At the 2021 Annual Town Meeting, the Nantucket community voted in favor of a citizen warrant article to “adopt Indigenous Peoples’ Day locally in place of Columbus Day holiday.” The article was “a non-binding directive.”
Did You Know: You Say Indigenous/Wampanoag Words Regularly?
“Their language, changed in pronunciation but still recognizable as theirs, is in our mouths a dozen times a day in familiar island names, many ending in t: ‘Sconset, Madaket, Quidnet, Wannacomet, Miacomet. More of them used to have the t: Coatue was once Coatuet and Capaum was Capamet. Eighty-six place names can be found in Nantucket deeds and wills, and a third of these remain in everyday use…”
(Karttunen, 2005, p.17).
Did You Know: Tom Nevers was Wampanoag?
“He was actually Tom Never, a member of the Nantucket Wampanoag Never family. According to tradition, Tom Never kept watch for whales from a station on the high point on Nantucket’s southeast corner that bears his name: Tom Never’s Head. Nearby are Tom Never’s Swamp and Tom Never’s Pond… The earliest documented member of the Never family is Jack Never, who appeared in court in 1677...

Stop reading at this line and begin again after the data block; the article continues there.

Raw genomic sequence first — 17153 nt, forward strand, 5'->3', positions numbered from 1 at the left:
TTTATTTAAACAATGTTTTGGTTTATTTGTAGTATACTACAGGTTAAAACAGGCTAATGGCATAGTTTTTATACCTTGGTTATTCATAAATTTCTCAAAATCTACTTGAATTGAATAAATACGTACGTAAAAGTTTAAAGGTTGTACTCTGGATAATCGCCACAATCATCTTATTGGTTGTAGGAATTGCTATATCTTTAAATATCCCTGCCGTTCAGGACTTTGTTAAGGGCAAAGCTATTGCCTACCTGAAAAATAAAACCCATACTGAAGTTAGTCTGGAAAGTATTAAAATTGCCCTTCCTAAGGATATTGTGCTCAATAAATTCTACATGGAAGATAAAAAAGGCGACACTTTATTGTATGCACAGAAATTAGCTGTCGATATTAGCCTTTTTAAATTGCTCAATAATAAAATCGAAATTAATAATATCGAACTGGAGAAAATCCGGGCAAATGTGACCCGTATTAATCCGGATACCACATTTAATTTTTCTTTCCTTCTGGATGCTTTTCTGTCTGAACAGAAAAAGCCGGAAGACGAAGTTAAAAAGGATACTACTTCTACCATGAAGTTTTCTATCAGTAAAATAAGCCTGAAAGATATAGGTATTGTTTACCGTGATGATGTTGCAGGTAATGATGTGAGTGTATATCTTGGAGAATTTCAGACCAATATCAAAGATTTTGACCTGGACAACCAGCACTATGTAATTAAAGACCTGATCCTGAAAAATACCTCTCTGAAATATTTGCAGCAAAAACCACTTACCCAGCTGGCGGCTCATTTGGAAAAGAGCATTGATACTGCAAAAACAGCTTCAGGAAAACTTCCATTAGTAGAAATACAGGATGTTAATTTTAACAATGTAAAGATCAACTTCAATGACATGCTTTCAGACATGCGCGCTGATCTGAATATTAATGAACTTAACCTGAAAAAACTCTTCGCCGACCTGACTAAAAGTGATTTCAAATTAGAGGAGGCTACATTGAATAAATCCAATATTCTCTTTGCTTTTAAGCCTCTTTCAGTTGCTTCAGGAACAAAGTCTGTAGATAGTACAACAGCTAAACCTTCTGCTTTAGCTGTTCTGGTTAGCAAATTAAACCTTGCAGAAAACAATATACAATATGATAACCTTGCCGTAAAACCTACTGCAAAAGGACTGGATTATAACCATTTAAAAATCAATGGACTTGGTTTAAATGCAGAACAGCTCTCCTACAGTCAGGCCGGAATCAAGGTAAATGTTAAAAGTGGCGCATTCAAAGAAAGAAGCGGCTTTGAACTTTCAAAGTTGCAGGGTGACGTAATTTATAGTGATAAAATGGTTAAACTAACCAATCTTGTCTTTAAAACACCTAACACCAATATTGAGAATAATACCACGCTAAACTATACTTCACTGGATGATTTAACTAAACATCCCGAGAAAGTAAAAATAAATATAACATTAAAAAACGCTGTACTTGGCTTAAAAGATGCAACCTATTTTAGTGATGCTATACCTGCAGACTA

All that remains of this family are the three place names. At the time of World War I, when developers first sought to attract buyers to that part of the island, the apostrophe was still in place. The sign on the train depot where potential investors disembarked read, “Tom Never’s Head.” Now the thoroughly developed area is simply called Tom Nevers.”